Bringing gold and silver back as America's Constitutional money

Growing Suspicions about the Fed and the Status of America's Gold

Posted on July 17th, 2015 -

Talk radio personality and commentator Michael Rivero of appeared on the Money Metals podcast this week, and has some alarming things to say about the status of America's gold reserves, the Fed's machinations, and related risks to our national security.

You can listen to the full interview here, but here are a few excerpts of particular interest to supporters of Sound Money...

Mike Gleason: Texas recently followed suit of some countries when it announced it would repatriate the state-owned gold and rescue it from the hands of Wall Street and will soon be storing it inside the Texas borders. What do these recent announcements by Texas now and Germany and the Netherlands and a few others before them say about the trust factor among and between these sovereign entities?

Michael Rivero of

Michael Rivero: Well, trust is really a big issue. Now, the way the New York Federal Reserve and for that the bank of England and the Bank of France, and JP Morgan has a private bullion depository, they function like a safety deposit box. Countries will rent space in the gold bullion vault to store their gold.

The banks are not allowed to go in and use it. It's just like your safety deposit box at the bank. If you rent a safety deposit box, and you put in some gold coins, and you are aunt's heirloom bracelet, you can at any time go on in and remove all of that material.

Well, it seems that the Federal Reserve has been playing fast and loose with other people's gold.They've been leasing it out the back door to drop on the market to keep physical gold and silver prices down so that people don't abandon their savings accounts and their stock market portfolio to buy physical metal.

We know that the amount of gold and silver being traded these days greatly exceeds the output of the world's mines, so it's got to be coming from somewhere. This triggered some concern because over in Germany, they were getting some gold bars that had the hallmarks of Fort Knox and the New York Federal Reserve, and discovered they had tungsten cores, so there's some fakes.

Germany basically said, "look, we put our gold in the New York Federal Reserve after World War II because we didn't want the Russians coming in and taking it, but that's all over, and we're all friends. Send it back." They got the big stall. Germany said, "Okay, can we at least come in and do an audit and look at it?" The New York Federal Reserve said, "no, we're not really set up to do that. Just trust us. The gold is still here, and we'll get the gold back to Germany in maybe five or six or seven years."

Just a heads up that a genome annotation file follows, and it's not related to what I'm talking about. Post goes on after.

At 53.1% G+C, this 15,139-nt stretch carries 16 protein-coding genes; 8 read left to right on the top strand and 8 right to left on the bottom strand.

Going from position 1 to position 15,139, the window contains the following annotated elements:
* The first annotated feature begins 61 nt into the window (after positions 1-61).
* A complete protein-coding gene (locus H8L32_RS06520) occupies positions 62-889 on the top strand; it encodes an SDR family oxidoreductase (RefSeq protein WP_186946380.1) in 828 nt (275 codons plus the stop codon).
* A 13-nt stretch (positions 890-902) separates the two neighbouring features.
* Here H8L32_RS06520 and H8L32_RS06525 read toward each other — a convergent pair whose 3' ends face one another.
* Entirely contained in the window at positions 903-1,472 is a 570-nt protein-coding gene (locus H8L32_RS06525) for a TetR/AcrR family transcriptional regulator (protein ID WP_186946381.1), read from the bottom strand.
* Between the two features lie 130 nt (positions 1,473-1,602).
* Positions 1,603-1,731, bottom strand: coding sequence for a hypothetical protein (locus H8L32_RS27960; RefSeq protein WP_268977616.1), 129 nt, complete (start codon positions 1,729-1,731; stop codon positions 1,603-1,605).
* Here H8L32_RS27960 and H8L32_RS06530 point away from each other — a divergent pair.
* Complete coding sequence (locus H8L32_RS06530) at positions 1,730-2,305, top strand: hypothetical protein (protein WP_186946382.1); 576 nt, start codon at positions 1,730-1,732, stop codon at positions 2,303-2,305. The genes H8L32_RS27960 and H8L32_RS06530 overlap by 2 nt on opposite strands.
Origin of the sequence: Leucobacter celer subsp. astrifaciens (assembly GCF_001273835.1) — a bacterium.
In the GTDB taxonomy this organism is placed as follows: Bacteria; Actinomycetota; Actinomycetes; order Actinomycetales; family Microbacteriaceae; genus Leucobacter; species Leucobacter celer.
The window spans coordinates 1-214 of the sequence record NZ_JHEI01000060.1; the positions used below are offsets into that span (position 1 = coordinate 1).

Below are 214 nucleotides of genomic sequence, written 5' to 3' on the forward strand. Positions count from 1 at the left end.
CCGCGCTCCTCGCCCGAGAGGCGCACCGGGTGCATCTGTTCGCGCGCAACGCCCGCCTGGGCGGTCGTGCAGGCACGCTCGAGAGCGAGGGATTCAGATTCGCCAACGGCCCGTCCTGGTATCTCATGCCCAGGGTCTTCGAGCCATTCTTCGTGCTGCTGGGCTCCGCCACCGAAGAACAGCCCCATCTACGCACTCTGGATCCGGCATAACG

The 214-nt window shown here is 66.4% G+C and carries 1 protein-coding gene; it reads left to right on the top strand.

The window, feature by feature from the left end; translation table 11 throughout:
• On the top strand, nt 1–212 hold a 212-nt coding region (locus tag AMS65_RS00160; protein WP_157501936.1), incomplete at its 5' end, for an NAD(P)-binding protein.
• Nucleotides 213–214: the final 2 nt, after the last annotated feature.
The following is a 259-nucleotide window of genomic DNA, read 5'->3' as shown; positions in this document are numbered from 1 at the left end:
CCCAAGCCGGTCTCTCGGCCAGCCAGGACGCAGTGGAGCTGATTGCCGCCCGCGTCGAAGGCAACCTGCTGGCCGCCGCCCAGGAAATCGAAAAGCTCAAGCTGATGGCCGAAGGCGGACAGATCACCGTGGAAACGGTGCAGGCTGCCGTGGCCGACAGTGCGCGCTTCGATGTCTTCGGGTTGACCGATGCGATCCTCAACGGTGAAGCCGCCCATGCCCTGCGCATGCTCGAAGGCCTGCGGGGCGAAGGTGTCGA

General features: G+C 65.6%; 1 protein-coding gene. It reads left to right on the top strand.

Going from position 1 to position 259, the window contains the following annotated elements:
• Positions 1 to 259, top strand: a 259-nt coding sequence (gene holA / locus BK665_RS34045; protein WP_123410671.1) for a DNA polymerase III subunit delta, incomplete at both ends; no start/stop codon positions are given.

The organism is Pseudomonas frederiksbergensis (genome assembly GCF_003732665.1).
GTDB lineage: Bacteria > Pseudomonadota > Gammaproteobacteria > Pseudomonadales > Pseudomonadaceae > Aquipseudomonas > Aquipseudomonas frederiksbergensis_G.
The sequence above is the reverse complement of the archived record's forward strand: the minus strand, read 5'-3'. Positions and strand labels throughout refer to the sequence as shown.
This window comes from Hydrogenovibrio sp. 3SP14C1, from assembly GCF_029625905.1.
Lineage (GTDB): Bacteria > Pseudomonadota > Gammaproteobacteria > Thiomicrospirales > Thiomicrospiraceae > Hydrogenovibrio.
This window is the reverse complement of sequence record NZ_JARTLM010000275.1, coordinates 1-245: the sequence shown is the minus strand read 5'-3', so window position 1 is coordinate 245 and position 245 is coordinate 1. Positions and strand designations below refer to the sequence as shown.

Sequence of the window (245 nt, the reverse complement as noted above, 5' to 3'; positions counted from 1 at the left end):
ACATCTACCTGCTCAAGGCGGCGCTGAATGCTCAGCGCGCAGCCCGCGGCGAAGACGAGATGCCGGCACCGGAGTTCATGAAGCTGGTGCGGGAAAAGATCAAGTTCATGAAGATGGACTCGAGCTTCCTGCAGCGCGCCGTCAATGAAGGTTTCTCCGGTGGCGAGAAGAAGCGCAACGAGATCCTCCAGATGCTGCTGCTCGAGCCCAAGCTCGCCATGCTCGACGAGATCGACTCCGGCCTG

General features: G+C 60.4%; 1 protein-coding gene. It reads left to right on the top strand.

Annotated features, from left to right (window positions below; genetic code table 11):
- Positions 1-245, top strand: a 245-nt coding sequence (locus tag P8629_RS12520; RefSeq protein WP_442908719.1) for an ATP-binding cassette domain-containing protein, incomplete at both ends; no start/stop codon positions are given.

This triggered a crisis of confidence all around the world because what little gold has already been returned to Germany are not the original stamped and numbered bars Germany sent over. Tests have shown that the gold being sent back to Germany is nowhere near as pure as it's supposed to be. They're playing these really reckless games, and this has triggered something like seven, eight other countries wanting their gold back.

Texas wants their gold back because there's a growing suspicion it simply isn't there at all. We actually covered this last year in an episode of America's Book of Secrets on the History Channel where all of a sudden people are wondering is the gold really there.

Can you imagine going into your bank, to your safety deposit box and the bank manager says, "I'm sorry. I can't let you take anything out of it, but here, I'll let you look into it from across the room," and you see something that kind of looks like some gold coins and maybe something that might have been a bracelet but not necessarily your aunt's heirloom bracelet you put in there.

The bank manager slams the box shut and says, "There. Go home and be happy." That's kind of the situation that all of these foreign nations and foreign banks and even now, Texas, are dealing with, that the gold that they paid the New York Federal Reserve to store wasn't stored but was actually re-hypothecated for various financial manipulations.

The New York Federal Reserve's rationale is, "Well, we leased it out the back door, but since it's only a lease, we're still technically in possession of it." That only works if they're able to get the gold back, and right now, they're not. This is why people are getting very, very nervous about what is going on. We could easily see a repeat of Roosevelt's 1933, I think it was, ban on private ownership of gold bars and gold coins in order to rescue the banks from their crimes one more time.